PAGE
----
to discuss with me how they did things and why. A couple of ‘for
instances’ from the past were a mark maker, now sadly long dead, who
made marking punches by hand and who I spent many happy hours with.
He had worked through the age of the great steamship companies where
each company had its own complex crest marked on all the cutlery and
flatware made by the many local Sheffield cutlery and silversmithing
firms he worked for. He also made similar complex design punches with
pictures of elephants, tigers etc. incorporated into them for the
marking of the opulent silverware ordered by Indian and Arabian
potentates and also ‘signature stamps’ exactly replicating the
person’s signature which were used by the British Admiralty
inspectors. All these punches were made without the use of machinery

  • all being done by the skillful use of files and gravers only. I
    once sat with him while he made me a complete set of alphabet punches
    in 1 1/2 hours! Another place I regularly spent time in was a glass
    engravers where two men, working with nothing more than large
    polishing spindle motors with tiny copper disks fitted to the ends,
    converted plain lead crystal bowls, glasses and goblets into
    scintillating works of art with personalised crests and coats of arms
    incorporated into all-over designs. My third most favourite place was
    a musical instrument restorers where two brothers sold and restored
    all types of musical instruments - one doing all the brass and
    woodwind instruments and the other all the string instruments - here
    again I learned by looking and asking questions not only how to
    repair these specific instruments but techniques which are applicable
    to many aspects of metal and fine woodwork. In all these places I was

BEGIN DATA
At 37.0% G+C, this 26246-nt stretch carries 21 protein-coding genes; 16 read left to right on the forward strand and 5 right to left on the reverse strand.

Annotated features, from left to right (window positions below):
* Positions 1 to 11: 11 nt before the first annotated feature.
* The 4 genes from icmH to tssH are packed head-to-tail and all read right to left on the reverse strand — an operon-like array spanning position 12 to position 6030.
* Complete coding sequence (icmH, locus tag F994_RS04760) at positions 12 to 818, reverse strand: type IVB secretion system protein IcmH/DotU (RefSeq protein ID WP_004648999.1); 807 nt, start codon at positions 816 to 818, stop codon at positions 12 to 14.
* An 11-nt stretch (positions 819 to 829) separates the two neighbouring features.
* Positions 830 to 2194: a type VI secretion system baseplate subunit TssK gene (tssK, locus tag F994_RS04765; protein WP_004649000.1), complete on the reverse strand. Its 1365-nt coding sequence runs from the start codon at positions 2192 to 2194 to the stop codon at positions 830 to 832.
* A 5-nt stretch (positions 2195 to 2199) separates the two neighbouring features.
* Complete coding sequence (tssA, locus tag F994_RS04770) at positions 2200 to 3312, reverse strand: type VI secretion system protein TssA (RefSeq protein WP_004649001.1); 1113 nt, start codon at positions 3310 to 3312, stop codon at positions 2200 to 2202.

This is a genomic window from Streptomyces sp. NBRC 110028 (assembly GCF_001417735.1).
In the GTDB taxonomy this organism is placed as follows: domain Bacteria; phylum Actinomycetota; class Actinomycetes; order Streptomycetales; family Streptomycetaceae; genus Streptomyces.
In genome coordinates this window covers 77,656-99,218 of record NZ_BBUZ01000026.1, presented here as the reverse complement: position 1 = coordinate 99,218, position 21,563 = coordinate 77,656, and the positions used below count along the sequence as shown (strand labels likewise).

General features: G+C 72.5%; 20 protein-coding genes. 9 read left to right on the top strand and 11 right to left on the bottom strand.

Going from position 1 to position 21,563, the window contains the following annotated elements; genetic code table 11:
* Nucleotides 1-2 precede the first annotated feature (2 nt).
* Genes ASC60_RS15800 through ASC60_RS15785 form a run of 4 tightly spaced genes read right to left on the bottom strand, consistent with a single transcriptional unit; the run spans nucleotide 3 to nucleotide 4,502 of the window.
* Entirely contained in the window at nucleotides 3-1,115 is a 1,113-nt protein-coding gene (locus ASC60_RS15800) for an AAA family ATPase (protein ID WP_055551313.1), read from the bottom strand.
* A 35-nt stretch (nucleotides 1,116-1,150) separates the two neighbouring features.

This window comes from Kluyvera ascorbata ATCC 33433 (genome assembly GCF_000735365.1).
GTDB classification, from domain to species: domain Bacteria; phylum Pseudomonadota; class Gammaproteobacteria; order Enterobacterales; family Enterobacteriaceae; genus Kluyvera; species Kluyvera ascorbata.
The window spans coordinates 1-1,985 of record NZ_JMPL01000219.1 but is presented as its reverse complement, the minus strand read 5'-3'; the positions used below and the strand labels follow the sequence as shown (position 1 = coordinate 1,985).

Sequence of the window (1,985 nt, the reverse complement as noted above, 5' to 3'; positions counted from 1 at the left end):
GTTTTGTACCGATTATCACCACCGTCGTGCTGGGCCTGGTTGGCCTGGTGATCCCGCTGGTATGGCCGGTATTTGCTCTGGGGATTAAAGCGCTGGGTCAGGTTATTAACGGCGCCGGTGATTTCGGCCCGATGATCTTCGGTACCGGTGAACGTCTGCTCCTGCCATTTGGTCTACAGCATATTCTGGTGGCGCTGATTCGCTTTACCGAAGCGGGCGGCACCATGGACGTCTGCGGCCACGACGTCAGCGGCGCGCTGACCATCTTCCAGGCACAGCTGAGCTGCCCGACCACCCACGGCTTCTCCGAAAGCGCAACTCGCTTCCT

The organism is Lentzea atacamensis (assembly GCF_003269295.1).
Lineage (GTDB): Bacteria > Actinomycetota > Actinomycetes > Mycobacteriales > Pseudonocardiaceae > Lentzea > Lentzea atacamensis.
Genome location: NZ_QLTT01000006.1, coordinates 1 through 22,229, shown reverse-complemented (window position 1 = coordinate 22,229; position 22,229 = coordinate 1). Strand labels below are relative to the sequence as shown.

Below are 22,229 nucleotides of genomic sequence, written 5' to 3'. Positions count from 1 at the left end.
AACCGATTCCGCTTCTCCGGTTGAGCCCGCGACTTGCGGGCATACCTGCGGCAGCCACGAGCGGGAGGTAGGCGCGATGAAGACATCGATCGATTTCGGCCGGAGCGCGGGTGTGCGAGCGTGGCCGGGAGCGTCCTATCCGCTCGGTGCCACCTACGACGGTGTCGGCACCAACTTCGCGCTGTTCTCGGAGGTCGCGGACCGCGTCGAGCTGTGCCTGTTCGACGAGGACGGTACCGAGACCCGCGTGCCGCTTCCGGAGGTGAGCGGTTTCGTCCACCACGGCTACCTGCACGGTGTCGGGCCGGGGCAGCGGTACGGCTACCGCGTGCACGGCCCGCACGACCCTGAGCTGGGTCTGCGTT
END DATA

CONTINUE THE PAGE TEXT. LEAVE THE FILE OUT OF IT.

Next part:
not only tolerated but welcomed (as long as I volunteered to put the
    kettle on and make a cup of tea for everyone as soon as I arrived!)
    and, in each place, I was encouraged to take up the tools there and
    then, and try out the techiques we had discussed. During a few weeks
    of contract work in an aircraft factory I learned all the rudiments
    of CNC programming by talking to the machine operators and, when I
    was just newly married and setting up my first home (many years
    ago!!), a discussion with my mother’s piano tuner got me a series of
    invitations to his home where he taught me all I needed to know about
    piano action repairs to be able to completely strip and restore an
    old piano I had been given, including making a complete new set of
    springs and dampers - all freely given with no strings
    attached (no pun intended ;o)).

Now, in the course of my work for others, I find that giving them
the on just what I have done and how it was accomplished
actually increses their appreciation and brings more business from
their friends and contacts. It may seem hard to believe, but, in the
last 6 - 9 months, every single customer has given me more than I
have asked for my work and I am certain that this is just because I
have ‘involved’ them in it!

Best Wishes
Ian W. Wright
Sheffield UK

I do not think knowledge is worth having unless you share it.

Lloyd Butterfield.

Just out of curiosity, what trade secrets have been discussed on
Orchid that anyone can think of? I wouldn’t know a trade secret off

The emporium for custom cut gemstones!
(soon to be anyway, still under development)